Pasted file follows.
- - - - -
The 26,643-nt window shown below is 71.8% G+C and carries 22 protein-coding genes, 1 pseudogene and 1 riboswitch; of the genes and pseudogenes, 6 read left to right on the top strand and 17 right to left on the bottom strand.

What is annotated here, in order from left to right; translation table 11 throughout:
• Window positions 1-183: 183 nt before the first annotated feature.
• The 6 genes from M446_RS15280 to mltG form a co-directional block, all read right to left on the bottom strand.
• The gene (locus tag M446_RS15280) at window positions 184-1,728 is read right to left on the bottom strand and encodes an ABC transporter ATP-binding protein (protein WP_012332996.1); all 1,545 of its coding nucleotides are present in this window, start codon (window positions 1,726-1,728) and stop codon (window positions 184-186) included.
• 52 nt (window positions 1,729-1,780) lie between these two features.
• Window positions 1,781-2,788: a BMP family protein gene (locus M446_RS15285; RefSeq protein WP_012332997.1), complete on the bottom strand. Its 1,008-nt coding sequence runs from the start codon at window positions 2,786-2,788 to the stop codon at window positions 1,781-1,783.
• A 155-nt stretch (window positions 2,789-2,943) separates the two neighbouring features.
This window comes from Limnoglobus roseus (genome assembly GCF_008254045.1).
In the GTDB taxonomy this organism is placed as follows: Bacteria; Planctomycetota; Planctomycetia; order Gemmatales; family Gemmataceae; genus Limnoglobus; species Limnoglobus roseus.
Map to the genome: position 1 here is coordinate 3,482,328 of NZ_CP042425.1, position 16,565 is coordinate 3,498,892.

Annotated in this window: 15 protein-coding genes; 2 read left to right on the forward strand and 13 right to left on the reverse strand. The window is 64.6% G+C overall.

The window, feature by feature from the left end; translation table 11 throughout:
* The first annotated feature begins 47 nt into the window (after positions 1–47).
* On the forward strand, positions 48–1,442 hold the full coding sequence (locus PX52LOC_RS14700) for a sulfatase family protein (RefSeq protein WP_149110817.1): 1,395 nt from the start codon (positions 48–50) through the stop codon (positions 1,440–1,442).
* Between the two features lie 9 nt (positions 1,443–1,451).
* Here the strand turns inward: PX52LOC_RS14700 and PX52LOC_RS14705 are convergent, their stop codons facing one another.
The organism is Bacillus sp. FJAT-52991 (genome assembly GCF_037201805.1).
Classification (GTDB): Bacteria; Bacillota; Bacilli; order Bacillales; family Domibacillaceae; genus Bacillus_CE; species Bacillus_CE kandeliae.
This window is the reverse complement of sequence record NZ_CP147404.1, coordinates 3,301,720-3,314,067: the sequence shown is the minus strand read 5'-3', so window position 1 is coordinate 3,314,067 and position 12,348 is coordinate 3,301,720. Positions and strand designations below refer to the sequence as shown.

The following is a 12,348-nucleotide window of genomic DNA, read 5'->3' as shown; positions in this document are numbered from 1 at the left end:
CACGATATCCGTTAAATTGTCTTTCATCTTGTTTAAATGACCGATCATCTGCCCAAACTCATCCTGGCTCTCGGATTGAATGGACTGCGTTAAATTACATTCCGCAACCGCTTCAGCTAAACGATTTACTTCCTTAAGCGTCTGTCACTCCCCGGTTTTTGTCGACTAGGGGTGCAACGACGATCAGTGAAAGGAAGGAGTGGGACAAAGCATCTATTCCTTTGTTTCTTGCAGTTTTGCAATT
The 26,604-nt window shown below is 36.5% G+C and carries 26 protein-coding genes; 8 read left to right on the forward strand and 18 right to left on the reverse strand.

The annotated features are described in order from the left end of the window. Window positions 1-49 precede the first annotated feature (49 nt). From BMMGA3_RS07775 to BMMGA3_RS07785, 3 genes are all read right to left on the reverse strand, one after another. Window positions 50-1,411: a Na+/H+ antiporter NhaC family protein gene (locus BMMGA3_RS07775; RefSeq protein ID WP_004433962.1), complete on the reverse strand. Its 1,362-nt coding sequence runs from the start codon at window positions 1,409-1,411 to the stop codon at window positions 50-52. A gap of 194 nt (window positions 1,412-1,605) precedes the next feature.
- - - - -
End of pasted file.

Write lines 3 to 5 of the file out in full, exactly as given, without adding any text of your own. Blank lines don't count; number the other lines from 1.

• Window positions 1-183: 183 nt before the first annotated feature.
• The 6 genes from M446_RS15280 to mltG form a co-directional block, all read right to left on the bottom strand.
• The gene (locus tag M446_RS15280) at window positions 184-1,728 is read right to left on the bottom strand and encodes an ABC transporter ATP-binding protein (protein WP_012332996.1); all 1,545 of its coding nucleotides are present in this window, start codon (window positions 1,726-1,728) and stop codon (window positions 184-186) included.